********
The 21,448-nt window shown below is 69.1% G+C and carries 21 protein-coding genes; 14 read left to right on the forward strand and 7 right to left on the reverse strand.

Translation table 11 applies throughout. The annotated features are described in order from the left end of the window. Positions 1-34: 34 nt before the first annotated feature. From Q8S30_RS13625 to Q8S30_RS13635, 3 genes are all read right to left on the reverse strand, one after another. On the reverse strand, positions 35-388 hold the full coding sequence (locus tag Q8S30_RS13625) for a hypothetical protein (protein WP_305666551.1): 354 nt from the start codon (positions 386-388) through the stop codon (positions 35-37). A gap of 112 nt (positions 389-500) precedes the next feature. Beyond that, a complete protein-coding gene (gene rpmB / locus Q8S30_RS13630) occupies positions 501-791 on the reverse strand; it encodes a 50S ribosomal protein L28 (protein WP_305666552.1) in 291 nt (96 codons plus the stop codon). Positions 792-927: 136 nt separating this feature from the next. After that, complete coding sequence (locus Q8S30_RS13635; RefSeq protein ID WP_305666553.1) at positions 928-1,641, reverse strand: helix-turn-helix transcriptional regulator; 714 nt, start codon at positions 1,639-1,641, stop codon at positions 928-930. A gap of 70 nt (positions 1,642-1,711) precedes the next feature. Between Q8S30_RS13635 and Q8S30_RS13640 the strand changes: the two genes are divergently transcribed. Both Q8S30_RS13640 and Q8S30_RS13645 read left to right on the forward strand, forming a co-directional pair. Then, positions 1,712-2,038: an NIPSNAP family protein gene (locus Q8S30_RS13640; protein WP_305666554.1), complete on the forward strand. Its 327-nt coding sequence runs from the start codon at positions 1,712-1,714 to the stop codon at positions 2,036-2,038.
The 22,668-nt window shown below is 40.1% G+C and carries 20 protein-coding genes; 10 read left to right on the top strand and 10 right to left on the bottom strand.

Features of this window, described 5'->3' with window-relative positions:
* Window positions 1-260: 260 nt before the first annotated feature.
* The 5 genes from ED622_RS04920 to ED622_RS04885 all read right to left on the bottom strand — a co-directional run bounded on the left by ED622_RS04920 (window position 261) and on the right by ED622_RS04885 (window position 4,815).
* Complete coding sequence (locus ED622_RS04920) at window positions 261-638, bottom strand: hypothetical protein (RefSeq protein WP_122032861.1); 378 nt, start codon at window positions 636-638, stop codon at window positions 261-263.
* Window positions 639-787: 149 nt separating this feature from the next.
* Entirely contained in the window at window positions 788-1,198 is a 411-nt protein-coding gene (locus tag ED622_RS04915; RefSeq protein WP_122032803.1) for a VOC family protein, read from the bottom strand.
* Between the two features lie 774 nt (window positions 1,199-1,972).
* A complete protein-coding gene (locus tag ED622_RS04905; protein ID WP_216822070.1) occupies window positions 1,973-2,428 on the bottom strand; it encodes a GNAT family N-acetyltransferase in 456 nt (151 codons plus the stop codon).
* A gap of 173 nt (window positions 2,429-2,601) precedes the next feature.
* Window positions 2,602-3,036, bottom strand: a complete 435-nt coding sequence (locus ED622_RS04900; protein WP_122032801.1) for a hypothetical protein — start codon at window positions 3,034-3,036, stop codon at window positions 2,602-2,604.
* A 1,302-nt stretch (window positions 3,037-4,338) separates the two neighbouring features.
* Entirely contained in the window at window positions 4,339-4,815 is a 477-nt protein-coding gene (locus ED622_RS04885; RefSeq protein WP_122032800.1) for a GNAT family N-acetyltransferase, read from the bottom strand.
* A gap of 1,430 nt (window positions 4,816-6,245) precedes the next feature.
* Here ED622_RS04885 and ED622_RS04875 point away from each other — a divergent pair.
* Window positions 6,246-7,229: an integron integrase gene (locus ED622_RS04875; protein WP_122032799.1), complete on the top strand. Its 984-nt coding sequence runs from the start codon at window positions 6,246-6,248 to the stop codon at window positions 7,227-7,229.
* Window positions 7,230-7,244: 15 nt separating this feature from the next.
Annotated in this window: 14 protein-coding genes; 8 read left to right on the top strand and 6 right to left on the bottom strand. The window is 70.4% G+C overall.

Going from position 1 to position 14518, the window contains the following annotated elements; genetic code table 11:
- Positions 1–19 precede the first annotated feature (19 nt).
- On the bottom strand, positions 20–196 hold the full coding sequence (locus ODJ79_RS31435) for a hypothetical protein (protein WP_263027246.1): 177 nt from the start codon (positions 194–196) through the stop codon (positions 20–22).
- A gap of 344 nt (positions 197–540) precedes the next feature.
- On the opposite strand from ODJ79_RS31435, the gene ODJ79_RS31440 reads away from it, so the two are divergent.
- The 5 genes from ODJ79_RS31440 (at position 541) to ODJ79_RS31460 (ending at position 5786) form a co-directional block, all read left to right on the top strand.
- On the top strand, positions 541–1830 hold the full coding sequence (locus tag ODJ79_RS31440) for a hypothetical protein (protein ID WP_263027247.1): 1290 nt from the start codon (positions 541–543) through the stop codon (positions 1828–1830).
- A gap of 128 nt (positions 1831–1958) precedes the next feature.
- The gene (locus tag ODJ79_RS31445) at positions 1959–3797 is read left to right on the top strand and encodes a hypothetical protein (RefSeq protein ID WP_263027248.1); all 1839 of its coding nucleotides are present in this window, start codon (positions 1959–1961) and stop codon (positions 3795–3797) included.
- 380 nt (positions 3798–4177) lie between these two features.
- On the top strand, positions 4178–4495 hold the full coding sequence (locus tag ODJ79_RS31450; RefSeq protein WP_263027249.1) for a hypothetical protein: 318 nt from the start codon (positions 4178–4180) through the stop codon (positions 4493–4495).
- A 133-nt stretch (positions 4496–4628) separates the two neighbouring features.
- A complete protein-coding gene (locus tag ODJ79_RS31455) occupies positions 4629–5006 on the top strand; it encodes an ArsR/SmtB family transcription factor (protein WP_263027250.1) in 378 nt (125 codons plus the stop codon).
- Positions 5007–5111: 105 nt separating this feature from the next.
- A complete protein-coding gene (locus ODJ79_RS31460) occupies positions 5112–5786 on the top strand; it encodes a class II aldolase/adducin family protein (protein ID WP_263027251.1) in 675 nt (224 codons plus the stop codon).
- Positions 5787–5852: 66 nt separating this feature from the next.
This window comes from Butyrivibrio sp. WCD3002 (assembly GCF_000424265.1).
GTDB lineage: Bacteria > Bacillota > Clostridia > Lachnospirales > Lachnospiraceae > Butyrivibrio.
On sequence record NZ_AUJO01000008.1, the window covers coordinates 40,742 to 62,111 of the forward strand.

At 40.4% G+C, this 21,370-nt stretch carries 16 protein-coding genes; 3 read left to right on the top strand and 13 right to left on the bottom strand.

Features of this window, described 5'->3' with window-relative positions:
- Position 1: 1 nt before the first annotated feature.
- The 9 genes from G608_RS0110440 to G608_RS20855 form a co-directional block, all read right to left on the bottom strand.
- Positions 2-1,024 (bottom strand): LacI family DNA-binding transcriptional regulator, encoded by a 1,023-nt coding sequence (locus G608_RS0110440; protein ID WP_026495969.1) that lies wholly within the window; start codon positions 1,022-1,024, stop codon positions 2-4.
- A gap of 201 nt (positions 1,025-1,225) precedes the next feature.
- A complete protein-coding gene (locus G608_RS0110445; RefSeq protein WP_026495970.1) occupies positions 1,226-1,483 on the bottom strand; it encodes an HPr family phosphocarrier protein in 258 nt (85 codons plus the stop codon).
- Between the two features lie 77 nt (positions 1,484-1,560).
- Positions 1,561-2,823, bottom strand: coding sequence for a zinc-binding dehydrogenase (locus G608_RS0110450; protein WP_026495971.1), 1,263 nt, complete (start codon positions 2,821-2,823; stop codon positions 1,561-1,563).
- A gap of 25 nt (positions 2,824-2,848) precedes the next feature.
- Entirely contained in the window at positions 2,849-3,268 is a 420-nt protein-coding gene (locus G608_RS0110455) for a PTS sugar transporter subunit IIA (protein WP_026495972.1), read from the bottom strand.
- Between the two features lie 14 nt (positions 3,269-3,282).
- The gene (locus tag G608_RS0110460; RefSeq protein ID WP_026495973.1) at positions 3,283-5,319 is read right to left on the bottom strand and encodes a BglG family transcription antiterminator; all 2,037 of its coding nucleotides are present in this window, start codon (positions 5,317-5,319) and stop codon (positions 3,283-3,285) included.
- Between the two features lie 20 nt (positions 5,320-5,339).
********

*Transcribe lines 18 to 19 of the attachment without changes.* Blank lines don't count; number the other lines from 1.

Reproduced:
* Window positions 6,246-7,229: an integron integrase gene (locus ED622_RS04875; protein WP_122032799.1), complete on the top strand. Its 984-nt coding sequence runs from the start codon at window positions 6,246-6,248 to the stop codon at window positions 7,227-7,229.
* Window positions 7,230-7,244: 15 nt separating this feature from the next.